About Rob Rutenbar: Rob A. Rutenbar received the Ph.D. degree from the University of Michigan, Ann Arbor, in 1984. From 1984 to 2009, he was faculty at Carnegie Mellon, where he held the Stephen J. Jatras (E’47) Chair in Electrical and Computer Engineering.  In 2010 he joined the University of Illinois at Urbana-Champaign, where he is currently the Abel Bliss Professor and Head of Computer Science.  His research has focused in three broad areas:  tools for a variety of IC design problems; methods to manage the messy statistics of nanoscale chip designs;  and custom silicon architectures for challenging tasks such as speech recognition and machine learning.   His work has been featured in venues ranging from EETimes to the Economist magazine. He is a Fellow of the ACM and IEEE.

ITC 2016 Thursday Keynote Speaker: Ken Hansen, CEO, Semiconductor
Research Corporation

Mr. Hansen will give the Thursday keynote address, Addressing Semiconductor Industry Needs: Defining the Future Through Creative, Exciting Research
Thursday, November 17, 2016 at 11:00 am

Ken Hansen, SRC

 In the history of the semiconductor industry, there has been no other period in time with as much uncertainty in the way forward. But with uncertainty comes great opportunity. There is a need for transformative innovation fueled by breakthrough research to reinvigorate the growth of the industry. This talk will identify some of the new exciting challenges the industry is facing and research areas where investment is needed to address them. Systems of the future —autonomous vehicles, internet of things, self-adaptive configurations modeled on biology—will require advanced techniques to test them, secure them, reduce their power, and produce them without error. This increase in complexity coupled, with a decreasing ability to rely on deterministic circuits, requires new approaches to be created by cross-disciplinary teams co-optimizing across the entire design hierarchy space.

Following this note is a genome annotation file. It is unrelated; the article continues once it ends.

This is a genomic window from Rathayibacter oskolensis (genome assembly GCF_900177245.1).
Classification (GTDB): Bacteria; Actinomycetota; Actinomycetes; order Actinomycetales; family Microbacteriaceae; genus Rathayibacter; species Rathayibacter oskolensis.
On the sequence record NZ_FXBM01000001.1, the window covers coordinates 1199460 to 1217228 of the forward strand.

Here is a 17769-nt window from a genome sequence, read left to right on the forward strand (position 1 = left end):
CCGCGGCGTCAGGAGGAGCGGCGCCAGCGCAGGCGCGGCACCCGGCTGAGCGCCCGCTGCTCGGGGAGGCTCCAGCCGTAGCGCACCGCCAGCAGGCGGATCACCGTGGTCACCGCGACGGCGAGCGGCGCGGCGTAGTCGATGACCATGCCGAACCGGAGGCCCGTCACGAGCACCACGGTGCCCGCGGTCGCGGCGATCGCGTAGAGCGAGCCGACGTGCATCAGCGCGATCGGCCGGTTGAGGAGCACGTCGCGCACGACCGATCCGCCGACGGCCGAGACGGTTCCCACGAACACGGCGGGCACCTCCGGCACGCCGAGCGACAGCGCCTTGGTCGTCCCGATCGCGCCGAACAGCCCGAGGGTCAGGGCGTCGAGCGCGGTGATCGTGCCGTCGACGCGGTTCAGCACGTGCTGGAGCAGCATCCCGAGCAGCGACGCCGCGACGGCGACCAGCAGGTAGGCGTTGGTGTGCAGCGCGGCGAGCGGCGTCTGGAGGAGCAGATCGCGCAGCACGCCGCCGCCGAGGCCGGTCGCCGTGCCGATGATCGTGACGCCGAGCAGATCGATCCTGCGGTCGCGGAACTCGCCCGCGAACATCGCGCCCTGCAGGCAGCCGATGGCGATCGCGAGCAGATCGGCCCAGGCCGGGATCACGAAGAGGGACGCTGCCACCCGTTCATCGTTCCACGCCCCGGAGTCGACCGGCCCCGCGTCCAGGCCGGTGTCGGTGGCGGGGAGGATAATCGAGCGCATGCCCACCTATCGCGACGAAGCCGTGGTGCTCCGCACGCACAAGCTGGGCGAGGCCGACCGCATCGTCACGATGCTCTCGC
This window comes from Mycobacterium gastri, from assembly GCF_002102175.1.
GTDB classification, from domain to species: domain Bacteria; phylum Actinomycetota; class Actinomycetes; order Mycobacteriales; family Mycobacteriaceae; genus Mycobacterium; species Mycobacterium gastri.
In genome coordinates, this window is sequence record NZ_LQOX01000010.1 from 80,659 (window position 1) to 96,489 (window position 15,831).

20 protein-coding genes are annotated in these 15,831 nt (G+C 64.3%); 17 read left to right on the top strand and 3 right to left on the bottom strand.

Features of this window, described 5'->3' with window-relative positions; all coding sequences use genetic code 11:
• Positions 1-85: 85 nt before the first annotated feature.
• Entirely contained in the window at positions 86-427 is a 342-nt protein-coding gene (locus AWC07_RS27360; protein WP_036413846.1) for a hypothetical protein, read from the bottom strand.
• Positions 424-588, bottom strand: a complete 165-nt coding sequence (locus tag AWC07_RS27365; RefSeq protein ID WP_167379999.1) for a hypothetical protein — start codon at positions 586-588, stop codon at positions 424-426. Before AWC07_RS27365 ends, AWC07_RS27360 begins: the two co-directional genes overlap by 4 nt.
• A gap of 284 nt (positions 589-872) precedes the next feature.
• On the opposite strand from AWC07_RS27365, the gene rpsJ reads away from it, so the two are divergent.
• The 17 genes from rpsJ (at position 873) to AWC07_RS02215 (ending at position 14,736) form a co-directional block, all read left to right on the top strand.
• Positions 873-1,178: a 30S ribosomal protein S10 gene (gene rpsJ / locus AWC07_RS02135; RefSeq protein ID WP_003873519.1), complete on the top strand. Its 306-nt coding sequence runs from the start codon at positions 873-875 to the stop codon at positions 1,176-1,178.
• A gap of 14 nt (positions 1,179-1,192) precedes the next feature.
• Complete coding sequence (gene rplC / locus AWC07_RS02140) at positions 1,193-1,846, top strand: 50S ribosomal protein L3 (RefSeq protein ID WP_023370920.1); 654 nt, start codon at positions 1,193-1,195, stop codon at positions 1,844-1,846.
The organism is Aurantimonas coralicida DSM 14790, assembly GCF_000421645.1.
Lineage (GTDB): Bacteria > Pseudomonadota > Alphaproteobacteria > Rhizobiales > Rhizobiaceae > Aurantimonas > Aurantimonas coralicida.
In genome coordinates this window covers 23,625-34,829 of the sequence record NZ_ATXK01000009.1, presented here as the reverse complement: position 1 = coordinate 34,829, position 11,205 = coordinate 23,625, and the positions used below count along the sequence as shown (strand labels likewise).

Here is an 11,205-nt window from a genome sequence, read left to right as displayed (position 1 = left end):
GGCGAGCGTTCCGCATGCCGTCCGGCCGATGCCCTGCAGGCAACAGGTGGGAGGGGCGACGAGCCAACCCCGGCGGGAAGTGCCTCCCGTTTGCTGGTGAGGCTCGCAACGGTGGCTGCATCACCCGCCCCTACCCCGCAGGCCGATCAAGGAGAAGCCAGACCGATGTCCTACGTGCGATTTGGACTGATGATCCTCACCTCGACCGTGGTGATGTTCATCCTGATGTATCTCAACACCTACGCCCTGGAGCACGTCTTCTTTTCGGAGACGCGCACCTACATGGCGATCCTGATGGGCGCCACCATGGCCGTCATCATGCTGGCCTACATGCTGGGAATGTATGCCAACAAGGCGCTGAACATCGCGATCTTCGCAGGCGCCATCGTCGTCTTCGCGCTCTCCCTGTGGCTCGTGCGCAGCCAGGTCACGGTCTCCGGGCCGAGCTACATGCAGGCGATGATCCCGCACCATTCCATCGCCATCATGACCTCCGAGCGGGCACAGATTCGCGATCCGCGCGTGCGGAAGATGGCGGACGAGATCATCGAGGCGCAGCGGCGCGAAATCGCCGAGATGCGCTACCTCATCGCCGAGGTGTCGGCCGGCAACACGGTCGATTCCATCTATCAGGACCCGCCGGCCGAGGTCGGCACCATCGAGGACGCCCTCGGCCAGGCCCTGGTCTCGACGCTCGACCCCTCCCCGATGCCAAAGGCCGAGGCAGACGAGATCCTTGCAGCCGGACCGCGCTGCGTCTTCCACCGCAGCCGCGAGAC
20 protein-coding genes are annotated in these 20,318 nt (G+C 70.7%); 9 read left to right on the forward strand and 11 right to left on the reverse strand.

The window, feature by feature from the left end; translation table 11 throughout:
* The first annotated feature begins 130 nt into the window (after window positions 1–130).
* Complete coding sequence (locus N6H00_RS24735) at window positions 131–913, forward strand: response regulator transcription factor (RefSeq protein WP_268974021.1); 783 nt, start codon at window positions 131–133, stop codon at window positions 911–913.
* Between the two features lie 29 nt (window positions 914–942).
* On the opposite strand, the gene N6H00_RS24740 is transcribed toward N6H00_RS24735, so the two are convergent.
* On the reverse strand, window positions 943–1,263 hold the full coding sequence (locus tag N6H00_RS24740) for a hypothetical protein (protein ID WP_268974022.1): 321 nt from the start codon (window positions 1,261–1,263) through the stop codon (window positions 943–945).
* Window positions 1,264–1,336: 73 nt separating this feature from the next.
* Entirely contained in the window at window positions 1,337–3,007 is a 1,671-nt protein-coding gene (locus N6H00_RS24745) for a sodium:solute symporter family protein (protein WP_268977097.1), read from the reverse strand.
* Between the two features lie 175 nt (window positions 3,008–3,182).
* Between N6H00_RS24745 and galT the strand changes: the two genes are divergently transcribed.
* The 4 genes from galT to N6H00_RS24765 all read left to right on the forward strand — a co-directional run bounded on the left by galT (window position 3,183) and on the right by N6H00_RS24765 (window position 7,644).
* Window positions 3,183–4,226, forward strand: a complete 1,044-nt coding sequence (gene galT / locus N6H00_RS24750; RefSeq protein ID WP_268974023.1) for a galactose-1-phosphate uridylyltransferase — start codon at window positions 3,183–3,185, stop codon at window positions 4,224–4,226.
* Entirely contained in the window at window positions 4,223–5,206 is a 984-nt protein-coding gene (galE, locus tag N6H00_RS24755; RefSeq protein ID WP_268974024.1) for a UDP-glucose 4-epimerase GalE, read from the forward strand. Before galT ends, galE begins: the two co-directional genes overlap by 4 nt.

About Ken Hansen: Ken Hansen joined Semiconductor Research Corporation as its President and CEO in June 2015. Ken brings his experience as the former Vice President and Chief Technology Officer with Freescale Semiconductor. Prior to becoming CTO at Freescale, Ken was Vice President and led Freescale’s Chief Development Office where he improved design efficiency and reduced product cost for all Freescale business units. Previously, he held several senior technology and management positions at Freescale and Motorola leading research and development teams. He received the BSEE and MSEE degrees from the University of Illinois where he also has been recognized as an ECE and College of Engineering Distinguished Alumni, is a Fellow of the IEEE, and holds 11 U.S. patents. Ken is an industry veteran, with 40 years of experience in technical management and system/circuit design, primarily in the area of wireless communications.